Squire Bivins, in his little office by the meeting-house corner, revolved the matter; regaling himself, in his usual manner, over the office-stove and the apple parings. He determined to dispatch a small note after Mr. Quid, requesting to see him a few moments, in relation to the unfinished business of the morning. Mr. Quid, though thoroughly satisfied with the investigation in company with Mr. FUDGE, renewed his call upon the wiry justice of the peace.

The Squire offered a chair, and patted his wig caressingly.

“There do n't seem to be any will,' said the justice, looking up from under his spectacles.

'It seems not,' said Quid, very cheerfully.

Squire Bivins winked at Adolphus, which Mr. Quid not understanding, regarded him very attentively.

Supposing, young man, that the Squire, who was a keerful man, had made a will : what then?' * Then he would,' returned Mr. Quid, in a very natural manner.

Very true, young man; but to what one of his kinsfolk do you suppose he would have given his property ?'

'I really can't say,' returned Mr. Quid: 'I never had the pleasure of Mr. BODGERS' acquaintance.'

"Oh, ay; very likely.' And Squire Bivins determined to try his client upon a new tack.

Young man,' commenced he, again giving his pantaloons his usual toilet-hitch in a downward direction ; 'young man, Squire Bodgers did make a will.' Quid's countenance fell

, and his color went strangely. You know it, Mr. Bivins ?' said he, falteringly.

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'I know it, Mr. Quid.'

And Mr. Bivins, with a complacent look, took a small chew of tobacco; first offering the twist to the pallid Mr. Quid, who, it is needless to say, declined.

Squire BIVINS waited.

Mr. Quid took another small bill from his pocket — 'foreseeing,' as he expressed himself, that he should have occasion to consult Mr. Bivins at some length and tendered it to the justice.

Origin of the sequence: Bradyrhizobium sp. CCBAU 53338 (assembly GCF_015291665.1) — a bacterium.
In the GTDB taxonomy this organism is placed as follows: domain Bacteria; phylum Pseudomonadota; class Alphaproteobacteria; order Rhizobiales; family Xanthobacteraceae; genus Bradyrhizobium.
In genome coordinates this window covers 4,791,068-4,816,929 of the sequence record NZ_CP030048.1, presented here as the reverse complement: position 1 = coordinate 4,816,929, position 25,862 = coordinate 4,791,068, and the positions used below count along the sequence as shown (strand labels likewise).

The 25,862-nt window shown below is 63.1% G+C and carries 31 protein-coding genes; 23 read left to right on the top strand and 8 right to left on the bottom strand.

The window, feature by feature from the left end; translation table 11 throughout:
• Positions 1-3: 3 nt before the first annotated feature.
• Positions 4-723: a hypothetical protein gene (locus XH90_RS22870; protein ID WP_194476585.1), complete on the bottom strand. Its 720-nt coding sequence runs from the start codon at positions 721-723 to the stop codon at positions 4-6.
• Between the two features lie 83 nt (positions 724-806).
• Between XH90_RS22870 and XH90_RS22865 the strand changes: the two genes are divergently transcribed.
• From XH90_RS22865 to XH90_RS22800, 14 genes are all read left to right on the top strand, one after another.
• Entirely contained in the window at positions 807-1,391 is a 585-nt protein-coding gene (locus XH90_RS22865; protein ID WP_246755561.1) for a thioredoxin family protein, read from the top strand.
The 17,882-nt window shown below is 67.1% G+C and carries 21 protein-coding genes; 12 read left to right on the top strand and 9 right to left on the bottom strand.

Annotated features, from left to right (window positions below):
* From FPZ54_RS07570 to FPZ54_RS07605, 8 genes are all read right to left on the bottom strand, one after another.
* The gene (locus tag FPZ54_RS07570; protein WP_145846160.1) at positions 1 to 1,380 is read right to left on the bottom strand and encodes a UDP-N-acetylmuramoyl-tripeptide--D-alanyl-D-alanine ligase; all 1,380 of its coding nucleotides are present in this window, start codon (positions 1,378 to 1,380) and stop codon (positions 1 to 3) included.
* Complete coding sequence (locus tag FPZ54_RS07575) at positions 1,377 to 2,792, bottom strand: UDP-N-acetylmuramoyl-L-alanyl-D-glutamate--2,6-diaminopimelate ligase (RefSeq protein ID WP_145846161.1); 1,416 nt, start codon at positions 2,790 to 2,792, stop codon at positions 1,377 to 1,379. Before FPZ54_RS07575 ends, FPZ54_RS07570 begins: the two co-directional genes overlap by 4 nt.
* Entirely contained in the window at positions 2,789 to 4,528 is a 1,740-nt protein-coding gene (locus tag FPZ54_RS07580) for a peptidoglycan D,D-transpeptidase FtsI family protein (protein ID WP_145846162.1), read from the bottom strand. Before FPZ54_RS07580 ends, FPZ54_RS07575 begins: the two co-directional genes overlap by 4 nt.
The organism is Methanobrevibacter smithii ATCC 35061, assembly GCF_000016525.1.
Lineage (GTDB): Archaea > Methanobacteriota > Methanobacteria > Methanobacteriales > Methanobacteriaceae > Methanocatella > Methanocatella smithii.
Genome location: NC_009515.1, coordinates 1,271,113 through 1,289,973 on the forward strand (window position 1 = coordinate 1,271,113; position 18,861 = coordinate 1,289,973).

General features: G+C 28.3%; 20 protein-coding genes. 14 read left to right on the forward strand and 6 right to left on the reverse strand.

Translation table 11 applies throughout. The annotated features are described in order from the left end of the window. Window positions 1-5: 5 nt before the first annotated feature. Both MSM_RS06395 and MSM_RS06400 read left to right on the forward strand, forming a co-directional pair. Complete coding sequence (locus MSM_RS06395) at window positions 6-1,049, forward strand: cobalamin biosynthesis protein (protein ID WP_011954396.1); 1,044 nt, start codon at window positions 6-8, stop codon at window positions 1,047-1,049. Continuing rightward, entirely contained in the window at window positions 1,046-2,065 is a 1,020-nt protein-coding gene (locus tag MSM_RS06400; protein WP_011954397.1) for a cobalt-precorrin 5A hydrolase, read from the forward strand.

Mr. Bivins smoothed the bill upon the table, without specially seeming to regard its amount, and placed upon it the tobacco-twist before mentioned.

'A will,' said Mr. Bivins, taking up the subject gracefully where he had left it,'a will which I had the honor of drawing up myself upon this very table; a will, Mr. Quid, by which he bequeathed the bulk of his large property, tan-works included, to Miss Kitty FLEMING.

Squire Bivins had, for once, mistaken his man; he had fully expected to see a gleam of rapture spread over the face of Mr. Quid at such an announcement. On the contrary, he saw even greater pallor than before.

A later communication, however, produced a much happier effect; Mr. Bodgers had not signed the will; indeed, so far as he knew, it was no will at all. He knew nothing of its whereabouts. It had very probably been destroyed.

“Yet, to tell truth,' said Mr. Bivins, the Squire was not a man to draw up papers for the sake of burning 'em. `A keerful man was the Squire.

And with this much of information only, Mr. Quid takes leave of Mr. Bivins, leaving, however, his address, with a request to forward at once any new information which may come to light, either respecting the draft alluded to, or any subsequent instrument.

The Quid chances have certainly a very favorable aspect; somewhat dampened, however, by the fact, which presently comes to the knowledge of both father and son, that a certain Mr. BLIMMER, who was in company with Mr. BODGERS at the time of his death, “had intrusted to him commissions of considerable importance by the deceased gentleman.

This fact is derived from a careless editorial mention in the Daily Beacon, within a few days after the occurrence of the accident. It did


any such notice had been given under the name or direct authority of Mr. BlImmer. To this Mr. BlImmer, however, Mr. QUID determined to address himself without delay; and we shall renew our acquaintance with both senior and junior Quid in the office already described as being cheerfully illustrated by the Blimmerville diagrams and lithographs, with the Blimmersville church in the extreme distance.

Meantime, my good cousin Kitty, altogether ignorant of those plans and counter-plans in which she bears so large and so unconscious a part, counts the days which tie her still to the pleasant life of the city; and dreams each night of those pleasanter days which will open upon her under her own mother's home, and amid the fragrance of the old roses which crowned her childhood with their bloom.


not appear

ѕ ү м Р А т н ү .


Dicere solatia.'

With lively joy the joys we cannot share.'


BLACK-Eyed or blue-eyed, brightly brown or fair,
With gentle mien, sweet voice, and wavy hair,
I see the children on the parlor-floor,
Or grouped like flowers around the garden-door.